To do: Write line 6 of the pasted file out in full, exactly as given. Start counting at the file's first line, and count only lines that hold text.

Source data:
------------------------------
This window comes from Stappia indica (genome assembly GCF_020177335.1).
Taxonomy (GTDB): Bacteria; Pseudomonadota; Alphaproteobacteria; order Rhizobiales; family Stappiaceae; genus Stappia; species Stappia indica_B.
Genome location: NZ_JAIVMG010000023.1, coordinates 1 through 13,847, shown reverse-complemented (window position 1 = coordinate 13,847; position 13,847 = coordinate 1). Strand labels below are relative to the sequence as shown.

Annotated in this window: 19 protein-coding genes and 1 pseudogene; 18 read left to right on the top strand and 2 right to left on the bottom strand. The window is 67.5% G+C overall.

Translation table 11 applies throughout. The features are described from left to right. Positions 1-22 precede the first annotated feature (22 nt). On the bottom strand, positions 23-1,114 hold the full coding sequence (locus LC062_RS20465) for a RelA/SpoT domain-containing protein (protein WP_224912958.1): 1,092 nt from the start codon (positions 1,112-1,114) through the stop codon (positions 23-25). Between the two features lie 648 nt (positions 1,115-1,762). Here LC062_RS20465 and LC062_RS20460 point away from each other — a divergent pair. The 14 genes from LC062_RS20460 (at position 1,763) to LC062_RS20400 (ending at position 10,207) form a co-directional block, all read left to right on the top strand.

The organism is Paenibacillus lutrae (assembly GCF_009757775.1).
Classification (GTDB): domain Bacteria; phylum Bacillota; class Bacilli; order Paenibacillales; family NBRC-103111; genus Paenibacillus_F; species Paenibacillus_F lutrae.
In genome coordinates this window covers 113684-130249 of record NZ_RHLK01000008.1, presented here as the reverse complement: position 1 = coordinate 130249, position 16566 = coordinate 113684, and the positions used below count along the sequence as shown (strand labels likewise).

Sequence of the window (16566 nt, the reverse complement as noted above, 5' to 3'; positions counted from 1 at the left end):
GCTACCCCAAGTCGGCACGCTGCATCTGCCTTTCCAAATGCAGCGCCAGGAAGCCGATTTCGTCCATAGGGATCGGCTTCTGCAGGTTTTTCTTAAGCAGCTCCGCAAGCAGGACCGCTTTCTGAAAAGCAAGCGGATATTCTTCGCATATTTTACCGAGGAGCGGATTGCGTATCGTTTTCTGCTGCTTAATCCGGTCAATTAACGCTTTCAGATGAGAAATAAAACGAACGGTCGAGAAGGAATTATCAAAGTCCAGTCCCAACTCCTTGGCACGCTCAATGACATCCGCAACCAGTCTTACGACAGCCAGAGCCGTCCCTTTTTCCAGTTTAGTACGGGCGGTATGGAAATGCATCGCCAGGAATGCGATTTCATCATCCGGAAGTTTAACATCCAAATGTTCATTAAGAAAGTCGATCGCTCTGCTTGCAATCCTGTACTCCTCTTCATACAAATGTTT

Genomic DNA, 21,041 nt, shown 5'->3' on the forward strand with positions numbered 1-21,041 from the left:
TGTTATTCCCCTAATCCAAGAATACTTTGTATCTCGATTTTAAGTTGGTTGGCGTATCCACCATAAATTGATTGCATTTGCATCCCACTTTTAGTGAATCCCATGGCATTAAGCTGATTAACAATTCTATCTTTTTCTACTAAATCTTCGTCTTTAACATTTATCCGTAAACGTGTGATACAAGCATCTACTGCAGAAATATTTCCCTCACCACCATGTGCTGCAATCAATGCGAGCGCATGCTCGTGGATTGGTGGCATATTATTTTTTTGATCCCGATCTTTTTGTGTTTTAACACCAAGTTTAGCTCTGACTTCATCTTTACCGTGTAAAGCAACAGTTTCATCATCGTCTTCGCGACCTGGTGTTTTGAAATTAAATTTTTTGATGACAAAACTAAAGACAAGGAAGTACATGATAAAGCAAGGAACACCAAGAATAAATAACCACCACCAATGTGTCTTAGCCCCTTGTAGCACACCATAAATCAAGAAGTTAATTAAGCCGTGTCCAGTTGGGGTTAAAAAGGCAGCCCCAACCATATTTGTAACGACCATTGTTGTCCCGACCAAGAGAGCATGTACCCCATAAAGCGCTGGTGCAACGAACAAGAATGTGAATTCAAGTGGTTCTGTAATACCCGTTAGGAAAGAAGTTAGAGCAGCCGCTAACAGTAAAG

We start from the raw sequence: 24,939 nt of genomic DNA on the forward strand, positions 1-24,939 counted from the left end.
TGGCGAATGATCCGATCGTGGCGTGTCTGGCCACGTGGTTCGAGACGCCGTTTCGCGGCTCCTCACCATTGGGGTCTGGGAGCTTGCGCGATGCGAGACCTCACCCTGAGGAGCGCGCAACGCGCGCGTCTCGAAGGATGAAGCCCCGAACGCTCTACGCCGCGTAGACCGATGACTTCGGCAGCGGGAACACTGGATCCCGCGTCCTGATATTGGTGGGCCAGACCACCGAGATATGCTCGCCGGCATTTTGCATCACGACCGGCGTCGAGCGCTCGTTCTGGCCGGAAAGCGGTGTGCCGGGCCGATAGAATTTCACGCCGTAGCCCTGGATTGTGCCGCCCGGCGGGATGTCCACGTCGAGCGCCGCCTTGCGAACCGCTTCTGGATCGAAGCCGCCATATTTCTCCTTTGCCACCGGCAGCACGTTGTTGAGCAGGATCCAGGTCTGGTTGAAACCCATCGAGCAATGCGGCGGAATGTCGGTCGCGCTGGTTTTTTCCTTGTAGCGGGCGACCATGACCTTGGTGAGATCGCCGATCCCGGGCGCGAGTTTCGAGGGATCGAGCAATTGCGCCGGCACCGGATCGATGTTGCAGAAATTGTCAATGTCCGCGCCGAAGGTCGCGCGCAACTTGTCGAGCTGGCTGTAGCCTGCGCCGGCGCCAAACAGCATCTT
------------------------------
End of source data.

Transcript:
The organism is Paenibacillus lutrae (assembly GCF_009757775.1).